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Twitter: Inactive Users Need to Log In Or Say Goodbye to Your Account The company is notifying the affected users they'll need to log back in by Dec. 11 or lose access. On the plus side, the company is reclaiming the Twitter handles so that active users can grab them up.

By Michael Kan

This story originally appeared on PCMag

SOPA Images | Getty Images

Twitter is warning inactive users to log back into their accounts or risk losing access. The company is going to embark on an account purge.

On the plus side, the company is reclaiming the Twitter handles so that active users can grab them up. But the main goal with the coming purge is to crack down on misinformation amid the coming 2020 presidential election.

Related: How to Use Twitter Analytics: The Complete Guide

"As part of our commitment to serve the public conversation, we're working to clean up inactive accounts to present more accurate, credible information people can trust across Twitter," the company said in a statement. "Part of this effort is encouraging people to actively log-in and use Twitter when they register an account, as stated in our Inactive Accounts Policy."

That policy, which has been around since at least 2018, says Twitter can permanently remove an account that hasn't been logged in for more than 6 months. But in this case, the company has created a clear deadline; affected users will have until Dec. 11 to sign in, according to BBC reporter Dave Lee, who first tweeted about the news.

So if you've stepped away from Twitter, but still want to keep your username, it's time to fire up the old account. Inactive users simply need to log back in —not necessarily tweet— to remain active.

"We have begun proactive outreach to many accounts who have not logged into Twitter in over six months to inform them that their accounts may be permanently removed due to prolonged inactivity," the company added.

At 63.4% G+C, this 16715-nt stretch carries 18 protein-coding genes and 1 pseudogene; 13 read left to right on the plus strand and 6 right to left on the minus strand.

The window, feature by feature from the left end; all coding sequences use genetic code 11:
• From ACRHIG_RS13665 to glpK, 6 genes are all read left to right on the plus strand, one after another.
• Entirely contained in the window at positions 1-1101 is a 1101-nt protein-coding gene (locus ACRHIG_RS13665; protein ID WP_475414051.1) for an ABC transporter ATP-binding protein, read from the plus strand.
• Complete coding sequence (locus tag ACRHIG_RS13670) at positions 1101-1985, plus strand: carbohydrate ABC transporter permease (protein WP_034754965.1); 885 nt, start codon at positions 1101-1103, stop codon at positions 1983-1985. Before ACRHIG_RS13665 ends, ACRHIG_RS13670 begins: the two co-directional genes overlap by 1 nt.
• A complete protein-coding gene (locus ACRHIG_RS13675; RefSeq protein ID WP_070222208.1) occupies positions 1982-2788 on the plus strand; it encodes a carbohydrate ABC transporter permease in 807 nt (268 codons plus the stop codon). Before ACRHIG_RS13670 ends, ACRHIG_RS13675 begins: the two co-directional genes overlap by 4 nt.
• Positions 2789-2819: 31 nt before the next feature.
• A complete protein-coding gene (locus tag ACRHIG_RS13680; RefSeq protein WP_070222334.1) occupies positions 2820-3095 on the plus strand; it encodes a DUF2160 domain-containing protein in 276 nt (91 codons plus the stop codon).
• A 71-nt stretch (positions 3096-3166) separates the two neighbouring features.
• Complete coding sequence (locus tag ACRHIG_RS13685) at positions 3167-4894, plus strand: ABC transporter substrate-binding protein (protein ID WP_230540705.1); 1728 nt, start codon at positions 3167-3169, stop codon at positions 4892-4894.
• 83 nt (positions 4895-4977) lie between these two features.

When Twitter will allow active users to grab up the newly-reclaimed usernames wasn't mentioned today. A company spokesperson merely said the affected accounts would be removed over the course of many months, and not all at once.

Related: See How This Affects Twitter's Stock

For user accounts registered to people who have recently passed away, Twitter advises family members to contact the company. However, the current policy will only let the family member deactivate the account, not take it over. "We do not currently have a way to memorialize someone's Twitter account once they have passed on, but the team is thinking about ways to do this," the company's spokesperson said.

In the meantime, the Internet Archive is taking requests to archive select user accounts on Twitter that belonged to the deceased and are now in danger of getting deleted.

Michael Kan

Reporter

Michael has been a PCMag reporter since October 2017. He previously covered tech news in China from 2010 to 2015, before moving to San Francisco to write about cybersecurity.

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